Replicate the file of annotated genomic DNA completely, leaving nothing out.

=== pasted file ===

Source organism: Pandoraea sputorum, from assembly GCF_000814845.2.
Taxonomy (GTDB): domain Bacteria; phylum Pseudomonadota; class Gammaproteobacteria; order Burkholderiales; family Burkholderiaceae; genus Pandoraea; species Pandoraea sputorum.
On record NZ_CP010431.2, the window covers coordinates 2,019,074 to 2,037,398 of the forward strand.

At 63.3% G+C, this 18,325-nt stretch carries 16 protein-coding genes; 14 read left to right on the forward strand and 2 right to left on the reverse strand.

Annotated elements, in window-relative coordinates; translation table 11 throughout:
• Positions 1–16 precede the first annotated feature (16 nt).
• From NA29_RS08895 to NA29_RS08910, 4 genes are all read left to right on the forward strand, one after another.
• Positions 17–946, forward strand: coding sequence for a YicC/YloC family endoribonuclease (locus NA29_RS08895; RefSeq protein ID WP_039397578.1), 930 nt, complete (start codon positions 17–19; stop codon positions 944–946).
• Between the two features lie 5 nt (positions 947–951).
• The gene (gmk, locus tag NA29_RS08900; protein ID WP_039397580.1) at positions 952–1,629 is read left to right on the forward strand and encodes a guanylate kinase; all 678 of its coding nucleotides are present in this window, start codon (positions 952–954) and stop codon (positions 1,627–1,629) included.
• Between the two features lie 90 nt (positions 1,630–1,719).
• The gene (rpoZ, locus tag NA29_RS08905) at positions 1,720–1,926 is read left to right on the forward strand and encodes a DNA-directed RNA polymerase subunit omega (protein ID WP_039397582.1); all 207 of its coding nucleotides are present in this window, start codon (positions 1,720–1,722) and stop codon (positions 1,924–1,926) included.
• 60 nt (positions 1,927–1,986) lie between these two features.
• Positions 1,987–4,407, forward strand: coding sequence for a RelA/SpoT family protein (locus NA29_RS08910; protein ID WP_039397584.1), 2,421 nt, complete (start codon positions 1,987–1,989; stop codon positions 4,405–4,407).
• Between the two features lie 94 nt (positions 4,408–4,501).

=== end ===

Source organism: Pandoraea sputorum, from assembly GCF_000814845.2.
Taxonomy (GTDB): domain Bacteria; phylum Pseudomonadota; class Gammaproteobacteria; order Burkholderiales; family Burkholderiaceae; genus Pandoraea; species Pandoraea sputorum.
On record NZ_CP010431.2, the window covers coordinates 2,019,074 to 2,037,398 of the forward strand.

At 63.3% G+C, this 18,325-nt stretch carries 16 protein-coding genes; 14 read left to right on the forward strand and 2 right to left on the reverse strand.

Annotated elements, in window-relative coordinates; translation table 11 throughout:
• Positions 1–16 precede the first annotated feature (16 nt).
• From NA29_RS08895 to NA29_RS08910, 4 genes are all read left to right on the forward strand, one after another.
• Positions 17–946, forward strand: coding sequence for a YicC/YloC family endoribonuclease (locus NA29_RS08895; RefSeq protein ID WP_039397578.1), 930 nt, complete (start codon positions 17–19; stop codon positions 944–946).
• Between the two features lie 5 nt (positions 947–951).
• The gene (gmk, locus tag NA29_RS08900; protein ID WP_039397580.1) at positions 952–1,629 is read left to right on the forward strand and encodes a guanylate kinase; all 678 of its coding nucleotides are present in this window, start codon (positions 952–954) and stop codon (positions 1,627–1,629) included.
• Between the two features lie 90 nt (positions 1,630–1,719).
• The gene (rpoZ, locus tag NA29_RS08905) at positions 1,720–1,926 is read left to right on the forward strand and encodes a DNA-directed RNA polymerase subunit omega (protein ID WP_039397582.1); all 207 of its coding nucleotides are present in this window, start codon (positions 1,720–1,722) and stop codon (positions 1,924–1,926) included.
• 60 nt (positions 1,927–1,986) lie between these two features.
• Positions 1,987–4,407, forward strand: coding sequence for a RelA/SpoT family protein (locus NA29_RS08910; protein ID WP_039397584.1), 2,421 nt, complete (start codon positions 1,987–1,989; stop codon positions 4,405–4,407).
• Between the two features lie 94 nt (positions 4,408–4,501).